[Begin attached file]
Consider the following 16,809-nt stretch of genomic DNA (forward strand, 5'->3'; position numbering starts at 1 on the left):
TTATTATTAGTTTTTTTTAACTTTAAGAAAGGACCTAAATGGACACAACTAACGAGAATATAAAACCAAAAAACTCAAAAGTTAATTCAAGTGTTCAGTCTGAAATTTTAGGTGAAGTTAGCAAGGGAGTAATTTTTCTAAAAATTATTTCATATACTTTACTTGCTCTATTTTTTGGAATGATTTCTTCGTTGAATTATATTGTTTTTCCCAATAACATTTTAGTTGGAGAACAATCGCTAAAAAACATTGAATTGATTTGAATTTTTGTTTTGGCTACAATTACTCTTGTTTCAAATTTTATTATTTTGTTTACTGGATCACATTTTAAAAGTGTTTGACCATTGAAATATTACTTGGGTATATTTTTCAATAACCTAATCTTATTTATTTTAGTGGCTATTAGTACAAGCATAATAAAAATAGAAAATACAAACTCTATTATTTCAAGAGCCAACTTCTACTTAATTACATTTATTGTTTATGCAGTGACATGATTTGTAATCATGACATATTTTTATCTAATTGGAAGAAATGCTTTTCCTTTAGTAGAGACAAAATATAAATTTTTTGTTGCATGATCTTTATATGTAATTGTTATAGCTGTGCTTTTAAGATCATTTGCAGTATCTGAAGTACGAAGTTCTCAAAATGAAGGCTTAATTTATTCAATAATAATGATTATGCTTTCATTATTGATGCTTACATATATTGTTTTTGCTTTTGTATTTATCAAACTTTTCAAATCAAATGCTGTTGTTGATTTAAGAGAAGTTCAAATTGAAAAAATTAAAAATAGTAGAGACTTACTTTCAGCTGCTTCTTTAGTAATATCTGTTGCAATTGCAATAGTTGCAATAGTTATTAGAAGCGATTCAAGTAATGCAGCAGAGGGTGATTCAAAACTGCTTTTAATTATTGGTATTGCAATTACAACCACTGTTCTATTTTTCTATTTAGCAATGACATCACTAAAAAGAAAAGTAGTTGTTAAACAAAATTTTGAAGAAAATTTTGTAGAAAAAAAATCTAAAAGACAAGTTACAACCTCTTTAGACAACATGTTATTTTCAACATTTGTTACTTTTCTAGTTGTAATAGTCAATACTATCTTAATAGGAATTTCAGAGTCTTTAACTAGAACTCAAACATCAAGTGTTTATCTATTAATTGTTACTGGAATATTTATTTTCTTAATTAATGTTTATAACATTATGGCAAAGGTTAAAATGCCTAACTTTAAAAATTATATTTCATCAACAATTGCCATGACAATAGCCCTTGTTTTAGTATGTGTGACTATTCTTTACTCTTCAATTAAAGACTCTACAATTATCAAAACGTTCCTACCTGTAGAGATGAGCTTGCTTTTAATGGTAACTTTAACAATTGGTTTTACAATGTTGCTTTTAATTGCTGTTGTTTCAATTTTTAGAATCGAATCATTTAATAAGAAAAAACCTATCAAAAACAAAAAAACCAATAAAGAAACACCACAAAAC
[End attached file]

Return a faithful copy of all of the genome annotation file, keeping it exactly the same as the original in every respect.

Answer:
Consider the following 16,809-nt stretch of genomic DNA (forward strand, 5'->3'; position numbering starts at 1 on the left):
TTATTATTAGTTTTTTTTAACTTTAAGAAAGGACCTAAATGGACACAACTAACGAGAATATAAAACCAAAAAACTCAAAAGTTAATTCAAGTGTTCAGTCTGAAATTTTAGGTGAAGTTAGCAAGGGAGTAATTTTTCTAAAAATTATTTCATATACTTTACTTGCTCTATTTTTTGGAATGATTTCTTCGTTGAATTATATTGTTTTTCCCAATAACATTTTAGTTGGAGAACAATCGCTAAAAAACATTGAATTGATTTGAATTTTTGTTTTGGCTACAATTACTCTTGTTTCAAATTTTATTATTTTGTTTACTGGATCACATTTTAAAAGTGTTTGACCATTGAAATATTACTTGGGTATATTTTTCAATAACCTAATCTTATTTATTTTAGTGGCTATTAGTACAAGCATAATAAAAATAGAAAATACAAACTCTATTATTTCAAGAGCCAACTTCTACTTAATTACATTTATTGTTTATGCAGTGACATGATTTGTAATCATGACATATTTTTATCTAATTGGAAGAAATGCTTTTCCTTTAGTAGAGACAAAATATAAATTTTTTGTTGCATGATCTTTATATGTAATTGTTATAGCTGTGCTTTTAAGATCATTTGCAGTATCTGAAGTACGAAGTTCTCAAAATGAAGGCTTAATTTATTCAATAATAATGATTATGCTTTCATTATTGATGCTTACATATATTGTTTTTGCTTTTGTATTTATCAAACTTTTCAAATCAAATGCTGTTGTTGATTTAAGAGAAGTTCAAATTGAAAAAATTAAAAATAGTAGAGACTTACTTTCAGCTGCTTCTTTAGTAATATCTGTTGCAATTGCAATAGTTGCAATAGTTATTAGAAGCGATTCAAGTAATGCAGCAGAGGGTGATTCAAAACTGCTTTTAATTATTGGTATTGCAATTACAACCACTGTTCTATTTTTCTATTTAGCAATGACATCACTAAAAAGAAAAGTAGTTGTTAAACAAAATTTTGAAGAAAATTTTGTAGAAAAAAAATCTAAAAGACAAGTTACAACCTCTTTAGACAACATGTTATTTTCAACATTTGTTACTTTTCTAGTTGTAATAGTCAATACTATCTTAATAGGAATTTCAGAGTCTTTAACTAGAACTCAAACATCAAGTGTTTATCTATTAATTGTTACTGGAATATTTATTTTCTTAATTAATGTTTATAACATTATGGCAAAGGTTAAAATGCCTAACTTTAAAAATTATATTTCATCAACAATTGCCATGACAATAGCCCTTGTTTTAGTATGTGTGACTATTCTTTACTCTTCAATTAAAGACTCTACAATTATCAAAACGTTCCTACCTGTAGAGATGAGCTTGCTTTTAATGGTAACTTTAACAATTGGTTTTACAATGTTGCTTTTAATTGCTGTTGTTTCAATTTTTAGAATCGAATCATTTAATAAGAAAAAACCTATCAAAAACAAAAAAACCAATAAAGAAACACCACAAAAC